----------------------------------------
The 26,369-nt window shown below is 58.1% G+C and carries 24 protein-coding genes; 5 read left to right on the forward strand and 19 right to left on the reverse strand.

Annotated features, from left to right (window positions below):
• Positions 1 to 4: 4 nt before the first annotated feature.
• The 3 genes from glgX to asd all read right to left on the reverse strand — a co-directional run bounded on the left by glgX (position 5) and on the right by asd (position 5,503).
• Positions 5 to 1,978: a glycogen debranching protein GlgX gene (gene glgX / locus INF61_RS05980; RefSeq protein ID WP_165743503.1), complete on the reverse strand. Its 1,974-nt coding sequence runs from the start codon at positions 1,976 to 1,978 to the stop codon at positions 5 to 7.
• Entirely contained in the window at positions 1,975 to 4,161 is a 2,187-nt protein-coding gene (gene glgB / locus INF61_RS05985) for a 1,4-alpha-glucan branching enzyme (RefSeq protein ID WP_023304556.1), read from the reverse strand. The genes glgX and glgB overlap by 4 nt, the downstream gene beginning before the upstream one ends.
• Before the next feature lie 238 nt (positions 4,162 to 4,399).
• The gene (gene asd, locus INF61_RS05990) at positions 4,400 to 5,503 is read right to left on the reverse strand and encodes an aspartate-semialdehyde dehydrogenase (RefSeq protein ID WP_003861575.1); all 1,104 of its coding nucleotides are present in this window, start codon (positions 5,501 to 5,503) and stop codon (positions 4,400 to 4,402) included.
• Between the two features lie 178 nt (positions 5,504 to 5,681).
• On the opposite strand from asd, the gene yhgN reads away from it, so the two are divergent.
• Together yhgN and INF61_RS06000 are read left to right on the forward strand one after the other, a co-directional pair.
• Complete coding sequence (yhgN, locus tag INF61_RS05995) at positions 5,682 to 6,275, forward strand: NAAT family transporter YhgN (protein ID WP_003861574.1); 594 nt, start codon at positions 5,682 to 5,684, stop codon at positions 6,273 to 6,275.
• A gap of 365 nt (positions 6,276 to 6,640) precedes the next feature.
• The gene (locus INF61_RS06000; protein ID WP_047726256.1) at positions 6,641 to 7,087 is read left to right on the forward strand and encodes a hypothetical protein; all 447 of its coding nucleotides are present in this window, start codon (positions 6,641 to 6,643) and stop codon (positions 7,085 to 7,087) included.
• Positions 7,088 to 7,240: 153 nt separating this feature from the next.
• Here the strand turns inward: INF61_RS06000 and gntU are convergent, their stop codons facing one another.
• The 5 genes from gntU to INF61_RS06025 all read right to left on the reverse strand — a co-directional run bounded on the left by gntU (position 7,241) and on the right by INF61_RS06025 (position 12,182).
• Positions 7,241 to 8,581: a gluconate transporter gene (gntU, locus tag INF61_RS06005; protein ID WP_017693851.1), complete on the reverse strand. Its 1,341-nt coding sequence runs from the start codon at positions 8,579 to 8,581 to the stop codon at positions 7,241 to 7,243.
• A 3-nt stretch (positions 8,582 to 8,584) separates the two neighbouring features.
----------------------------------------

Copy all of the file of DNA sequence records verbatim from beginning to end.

The 26,369-nt window shown below is 58.1% G+C and carries 24 protein-coding genes; 5 read left to right on the forward strand and 19 right to left on the reverse strand.

Annotated features, from left to right (window positions below):
• Positions 1 to 4: 4 nt before the first annotated feature.
• The 3 genes from glgX to asd all read right to left on the reverse strand — a co-directional run bounded on the left by glgX (position 5) and on the right by asd (position 5,503).
• Positions 5 to 1,978: a glycogen debranching protein GlgX gene (gene glgX / locus INF61_RS05980; RefSeq protein ID WP_165743503.1), complete on the reverse strand. Its 1,974-nt coding sequence runs from the start codon at positions 1,976 to 1,978 to the stop codon at positions 5 to 7.
• Entirely contained in the window at positions 1,975 to 4,161 is a 2,187-nt protein-coding gene (gene glgB / locus INF61_RS05985) for a 1,4-alpha-glucan branching enzyme (RefSeq protein ID WP_023304556.1), read from the reverse strand. The genes glgX and glgB overlap by 4 nt, the downstream gene beginning before the upstream one ends.
• Before the next feature lie 238 nt (positions 4,162 to 4,399).
• The gene (gene asd, locus INF61_RS05990) at positions 4,400 to 5,503 is read right to left on the reverse strand and encodes an aspartate-semialdehyde dehydrogenase (RefSeq protein ID WP_003861575.1); all 1,104 of its coding nucleotides are present in this window, start codon (positions 5,501 to 5,503) and stop codon (positions 4,400 to 4,402) included.
• Between the two features lie 178 nt (positions 5,504 to 5,681).
• On the opposite strand from asd, the gene yhgN reads away from it, so the two are divergent.
• Together yhgN and INF61_RS06000 are read left to right on the forward strand one after the other, a co-directional pair.
• Complete coding sequence (yhgN, locus tag INF61_RS05995) at positions 5,682 to 6,275, forward strand: NAAT family transporter YhgN (protein ID WP_003861574.1); 594 nt, start codon at positions 5,682 to 5,684, stop codon at positions 6,273 to 6,275.
• A gap of 365 nt (positions 6,276 to 6,640) precedes the next feature.
• The gene (locus INF61_RS06000; protein ID WP_047726256.1) at positions 6,641 to 7,087 is read left to right on the forward strand and encodes a hypothetical protein; all 447 of its coding nucleotides are present in this window, start codon (positions 6,641 to 6,643) and stop codon (positions 7,085 to 7,087) included.
• Positions 7,088 to 7,240: 153 nt separating this feature from the next.
• Here the strand turns inward: INF61_RS06000 and gntU are convergent, their stop codons facing one another.
• The 5 genes from gntU to INF61_RS06025 all read right to left on the reverse strand — a co-directional run bounded on the left by gntU (position 7,241) and on the right by INF61_RS06025 (position 12,182).
• Positions 7,241 to 8,581: a gluconate transporter gene (gntU, locus tag INF61_RS06005; protein ID WP_017693851.1), complete on the reverse strand. Its 1,341-nt coding sequence runs from the start codon at positions 8,579 to 8,581 to the stop codon at positions 7,241 to 7,243.
• A 3-nt stretch (positions 8,582 to 8,584) separates the two neighbouring features.